posted by toastchee at 2:03 PM on July 10


@bq - your first link is news precisely because it is out of the ordinary. If anything, I should think it helps my case.

Your second link is very interesting! Even though you provided it as proof that I should give up, it actually gives me excellent reasons not to:

Contrary to what many employees believe, vacation or PTO is not an entitlement. It is a matter of agreement between the employer and the employee. So, the accrual and terms of use can generally be subject to whatever reasonable restrictions and requirements the employer’s policy provides. The key to validity here is the reasonableness of the restrictions.

Reasonable restrictions can be things like:

- Only full-time employees are eligible for vacation
- No one is eligible to accrue vacation until completing 90 days of employment
- Vacation can be taken in minimum increments of, say, 4 hours or 1 day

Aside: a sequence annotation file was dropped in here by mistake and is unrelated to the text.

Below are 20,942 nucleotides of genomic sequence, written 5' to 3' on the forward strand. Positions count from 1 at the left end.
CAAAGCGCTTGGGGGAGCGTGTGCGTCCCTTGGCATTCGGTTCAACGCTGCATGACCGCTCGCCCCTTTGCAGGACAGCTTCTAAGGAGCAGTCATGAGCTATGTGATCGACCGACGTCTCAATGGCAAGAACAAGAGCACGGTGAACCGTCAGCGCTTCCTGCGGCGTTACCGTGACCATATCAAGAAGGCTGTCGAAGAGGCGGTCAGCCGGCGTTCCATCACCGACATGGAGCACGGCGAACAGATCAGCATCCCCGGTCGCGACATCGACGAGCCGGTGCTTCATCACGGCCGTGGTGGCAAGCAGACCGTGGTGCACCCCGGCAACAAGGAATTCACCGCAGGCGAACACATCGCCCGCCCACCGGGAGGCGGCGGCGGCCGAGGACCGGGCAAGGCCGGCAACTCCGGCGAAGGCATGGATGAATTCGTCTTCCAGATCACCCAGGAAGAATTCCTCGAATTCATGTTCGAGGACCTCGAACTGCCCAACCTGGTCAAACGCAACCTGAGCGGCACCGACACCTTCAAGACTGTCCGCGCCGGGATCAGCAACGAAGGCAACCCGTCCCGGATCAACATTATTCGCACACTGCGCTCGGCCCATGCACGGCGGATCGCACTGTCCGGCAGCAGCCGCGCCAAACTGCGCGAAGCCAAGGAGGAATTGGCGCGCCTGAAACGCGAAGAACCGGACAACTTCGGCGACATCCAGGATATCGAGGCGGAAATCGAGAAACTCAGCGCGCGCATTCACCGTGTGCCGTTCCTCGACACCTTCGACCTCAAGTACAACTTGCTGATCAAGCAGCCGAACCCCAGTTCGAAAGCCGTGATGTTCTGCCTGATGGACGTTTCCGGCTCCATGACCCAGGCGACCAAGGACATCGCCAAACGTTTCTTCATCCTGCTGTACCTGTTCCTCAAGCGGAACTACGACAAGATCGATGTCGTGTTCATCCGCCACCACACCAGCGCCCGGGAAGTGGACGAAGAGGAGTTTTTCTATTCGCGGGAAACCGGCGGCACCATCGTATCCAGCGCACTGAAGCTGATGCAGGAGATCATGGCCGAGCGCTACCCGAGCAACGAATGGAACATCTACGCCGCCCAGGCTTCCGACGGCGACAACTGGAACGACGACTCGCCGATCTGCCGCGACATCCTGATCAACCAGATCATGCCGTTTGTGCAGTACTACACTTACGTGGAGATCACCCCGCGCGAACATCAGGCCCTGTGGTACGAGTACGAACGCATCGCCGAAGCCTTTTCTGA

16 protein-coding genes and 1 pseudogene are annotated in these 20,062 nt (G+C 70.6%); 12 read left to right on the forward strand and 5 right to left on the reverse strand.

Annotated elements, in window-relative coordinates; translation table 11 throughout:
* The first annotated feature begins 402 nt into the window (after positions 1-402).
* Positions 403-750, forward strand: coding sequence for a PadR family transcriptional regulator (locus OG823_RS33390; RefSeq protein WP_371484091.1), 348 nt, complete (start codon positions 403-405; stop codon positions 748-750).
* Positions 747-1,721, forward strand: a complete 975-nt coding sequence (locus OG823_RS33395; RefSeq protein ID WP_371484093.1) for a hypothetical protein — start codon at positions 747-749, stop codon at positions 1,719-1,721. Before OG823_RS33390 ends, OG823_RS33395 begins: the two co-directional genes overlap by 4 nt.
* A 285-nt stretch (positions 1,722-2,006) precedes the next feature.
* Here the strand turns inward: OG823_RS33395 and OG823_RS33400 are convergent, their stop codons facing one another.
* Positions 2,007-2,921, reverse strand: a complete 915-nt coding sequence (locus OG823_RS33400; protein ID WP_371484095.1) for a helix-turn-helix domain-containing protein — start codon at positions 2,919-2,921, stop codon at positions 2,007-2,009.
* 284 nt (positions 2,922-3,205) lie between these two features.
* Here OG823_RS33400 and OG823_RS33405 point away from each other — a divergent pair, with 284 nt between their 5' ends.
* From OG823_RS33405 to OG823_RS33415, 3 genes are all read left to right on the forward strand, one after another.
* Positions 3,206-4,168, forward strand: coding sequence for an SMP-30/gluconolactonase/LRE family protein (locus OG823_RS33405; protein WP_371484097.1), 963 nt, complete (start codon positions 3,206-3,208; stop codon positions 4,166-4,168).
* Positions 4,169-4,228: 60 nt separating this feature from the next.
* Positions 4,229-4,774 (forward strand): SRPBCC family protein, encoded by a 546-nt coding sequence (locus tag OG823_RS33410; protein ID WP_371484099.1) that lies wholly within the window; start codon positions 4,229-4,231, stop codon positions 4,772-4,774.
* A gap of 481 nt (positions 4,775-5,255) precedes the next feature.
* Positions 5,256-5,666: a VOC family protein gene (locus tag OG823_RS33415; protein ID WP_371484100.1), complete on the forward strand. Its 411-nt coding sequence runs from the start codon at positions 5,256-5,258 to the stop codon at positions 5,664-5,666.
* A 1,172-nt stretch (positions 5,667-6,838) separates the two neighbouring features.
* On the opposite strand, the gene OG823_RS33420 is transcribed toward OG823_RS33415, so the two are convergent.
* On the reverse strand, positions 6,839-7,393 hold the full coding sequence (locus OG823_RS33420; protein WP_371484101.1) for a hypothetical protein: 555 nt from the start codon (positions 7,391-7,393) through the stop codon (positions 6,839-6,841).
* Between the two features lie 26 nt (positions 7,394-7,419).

Unreasonable restrictions can be:

- Requiring employees to use up all vacation in the year it is earned, or very shortly thereafter (sometimes called an “accelerated accrual” policy). The Department of Labor Standards Enforcement deems this to be unfair.
- Employers must give sufficient notice to the employees of their reasonable restrictions. Any restrictions on the use of vacation/PTO should be clearly stated in the policy, which should be given to the employees before work begins and vacation/PTO accruals commence.


This example is especially helpful in my situation:

Scenario 4: Frank’s supervisor is eager to show Frank the door. Forcing an employee to use up vacation rather than serve out the term of employment, especially in the absence of any vacation-plan language anticipating such a contingency, runs the risk of being called a forfeiture of the vacation wages that would have been Frank’s had he been permitted to serve out his employment, for unused and accrued vacation/PTO must be paid out upon termination.